Book Talk: Koryta — ‘Those Who Wish Me Dead’

Michael Koryta is one of the finest writers of mystery/thriller novels in contemporary America. “Those Who Wish Me Dead” (2014, 392 pages in paperback edition) is a prime example. It has all the elements of a thriller, including serial killers, but they are not the focus of the book. Instead, Koryta zeroes in on Jace Wilson, a 14-year-old boy who is hunted by the murderous psychopathic Blackwell Brothers.


Jamie Bennett, a federal marshal, arrives at Ethan Serbin’s home in the middle of the night to see if Jace can masquerade as an at-risk youth and attend Ethan’s wilderness-survival camp with other kids who have run afoul of the law. Although Ethan’s wife, Allison, distrusts Jamie, she agrees that taking the youngster “off the grid” is preferable to seeing him placed in the WITSEC program.


Allison, who figures prominently in the novel, tells Ethan, “You won’t be able to say no. You’ll be watching every news story, searching for some kid who was killed or who disappeared. You’ll be calling Jamie asking for updates she won’t be able to give you. Your entire summer will be lost to wondering if you put him in harm’s way when you could have taken him out of it. Am I wrong?”


Jace arrives at the Serbin camp posing as Connor Reynolds, a hard case kid who’d rather be almost anyplace other than in Montana’s wilderness. But he shows a remarkable ability to master the survival skills as Ethan teaches them.


With Ethan and the kids on the way to establishing their survival camp, the killers show up at “The Ritz” (Servin’s cabin) to extract information from Allison regarding the whereabouts of Jace/Connor. In an act of self-sacrifice that made me think of the concluding section of Ken Follett’s best-seller, “Eye of the Needle,” Allison gives as much as she gets.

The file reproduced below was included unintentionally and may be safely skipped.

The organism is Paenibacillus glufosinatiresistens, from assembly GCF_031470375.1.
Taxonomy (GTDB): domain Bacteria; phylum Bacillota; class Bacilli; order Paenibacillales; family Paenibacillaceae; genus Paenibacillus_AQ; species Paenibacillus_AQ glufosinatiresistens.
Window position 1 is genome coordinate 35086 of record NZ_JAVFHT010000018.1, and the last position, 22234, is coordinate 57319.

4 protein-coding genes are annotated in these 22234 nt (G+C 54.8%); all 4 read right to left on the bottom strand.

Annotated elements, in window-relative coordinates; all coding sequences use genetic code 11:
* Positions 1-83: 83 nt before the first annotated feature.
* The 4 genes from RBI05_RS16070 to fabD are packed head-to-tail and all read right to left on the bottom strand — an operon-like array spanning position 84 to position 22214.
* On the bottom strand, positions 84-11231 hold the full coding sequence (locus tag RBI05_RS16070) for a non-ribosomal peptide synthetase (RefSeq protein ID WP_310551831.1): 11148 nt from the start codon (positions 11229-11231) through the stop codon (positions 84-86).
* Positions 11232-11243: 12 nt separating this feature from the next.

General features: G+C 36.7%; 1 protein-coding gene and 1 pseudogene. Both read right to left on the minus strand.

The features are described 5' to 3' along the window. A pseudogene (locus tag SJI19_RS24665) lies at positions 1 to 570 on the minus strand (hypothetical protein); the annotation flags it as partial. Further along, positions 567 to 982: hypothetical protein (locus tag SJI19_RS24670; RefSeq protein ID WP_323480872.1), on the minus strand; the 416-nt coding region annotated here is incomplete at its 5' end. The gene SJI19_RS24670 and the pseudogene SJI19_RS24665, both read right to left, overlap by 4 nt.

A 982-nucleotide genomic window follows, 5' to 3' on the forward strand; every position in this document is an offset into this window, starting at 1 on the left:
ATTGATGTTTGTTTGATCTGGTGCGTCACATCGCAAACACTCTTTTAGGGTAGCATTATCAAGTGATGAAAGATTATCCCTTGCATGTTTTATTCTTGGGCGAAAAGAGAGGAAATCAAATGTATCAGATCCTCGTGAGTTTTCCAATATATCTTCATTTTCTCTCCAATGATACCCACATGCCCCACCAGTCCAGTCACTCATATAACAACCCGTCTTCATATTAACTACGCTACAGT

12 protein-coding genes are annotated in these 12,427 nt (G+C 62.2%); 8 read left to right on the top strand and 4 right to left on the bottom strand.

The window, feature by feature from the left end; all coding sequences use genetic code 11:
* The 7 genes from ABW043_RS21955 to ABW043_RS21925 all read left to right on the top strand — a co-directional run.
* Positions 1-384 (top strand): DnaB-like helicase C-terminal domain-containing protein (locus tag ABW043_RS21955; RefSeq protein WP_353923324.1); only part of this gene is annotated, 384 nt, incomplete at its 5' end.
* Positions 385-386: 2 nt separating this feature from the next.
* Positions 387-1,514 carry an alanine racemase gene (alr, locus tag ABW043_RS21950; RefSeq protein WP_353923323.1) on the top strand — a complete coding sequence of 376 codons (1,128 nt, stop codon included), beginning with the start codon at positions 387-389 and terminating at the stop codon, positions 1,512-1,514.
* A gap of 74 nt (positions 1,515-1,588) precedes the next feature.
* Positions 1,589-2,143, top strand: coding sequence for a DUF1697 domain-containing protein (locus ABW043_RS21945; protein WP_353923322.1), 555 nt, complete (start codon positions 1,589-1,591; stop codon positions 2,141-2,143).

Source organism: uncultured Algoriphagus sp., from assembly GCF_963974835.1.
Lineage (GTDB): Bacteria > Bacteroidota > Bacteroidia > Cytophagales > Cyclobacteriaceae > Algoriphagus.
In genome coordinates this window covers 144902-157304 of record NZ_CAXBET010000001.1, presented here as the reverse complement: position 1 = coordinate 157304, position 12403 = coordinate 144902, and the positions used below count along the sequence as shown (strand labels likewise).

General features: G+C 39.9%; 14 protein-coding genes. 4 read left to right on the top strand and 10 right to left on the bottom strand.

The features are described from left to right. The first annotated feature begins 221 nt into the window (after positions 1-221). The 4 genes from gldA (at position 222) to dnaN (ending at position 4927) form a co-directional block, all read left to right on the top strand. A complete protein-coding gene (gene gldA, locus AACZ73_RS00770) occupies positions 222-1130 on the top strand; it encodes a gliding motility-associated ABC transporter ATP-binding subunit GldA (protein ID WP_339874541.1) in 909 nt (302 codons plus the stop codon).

Ethan receives a signal that there is trouble at home and decides to guide the boys back to The Ritz. However, Jace/Connor reasons that the killers have discovered him, hangs back a bit as the group trudges back toward Ethan’s home, and disappears.


The boy makes his way to a fire tower, where Hanna is keeping track of a wildfire that is spreading through the wilderness. With an act of desperation that stunned Hanna (as well as me), Jace convinces her that killers are on his trail. She and the boy begin a trek that takes them between a modern version of Scylla and Charybdis. This is one more heart-pounding subplot in a book that is so intense that I could not put it down. Literally. Several times after midnight, I turned off the light to go to sleep only to turn it on again a few minutes later to find out what happens next.


I’ve recommended many books that build tension as hills and valleys. This one by Michael Koryta is a straight uphill nail-bitter from beginning to end. I’ve reviewed four other Koryta novels in this column, and each has been a spell binder.


Enjoy.


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Note: Any similarity between the book and the movie of the same title is purely coincidental. I would be tempted to say that the people who wrote the screenplay didn’t bother to read the book, except that the screenplay writers are Charles Leavitt, Taylor Sheridan, and…(wait for it)…Michael Koryta. How can that be?


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Jim Glynn may be contacted at j_glynn@att.net.

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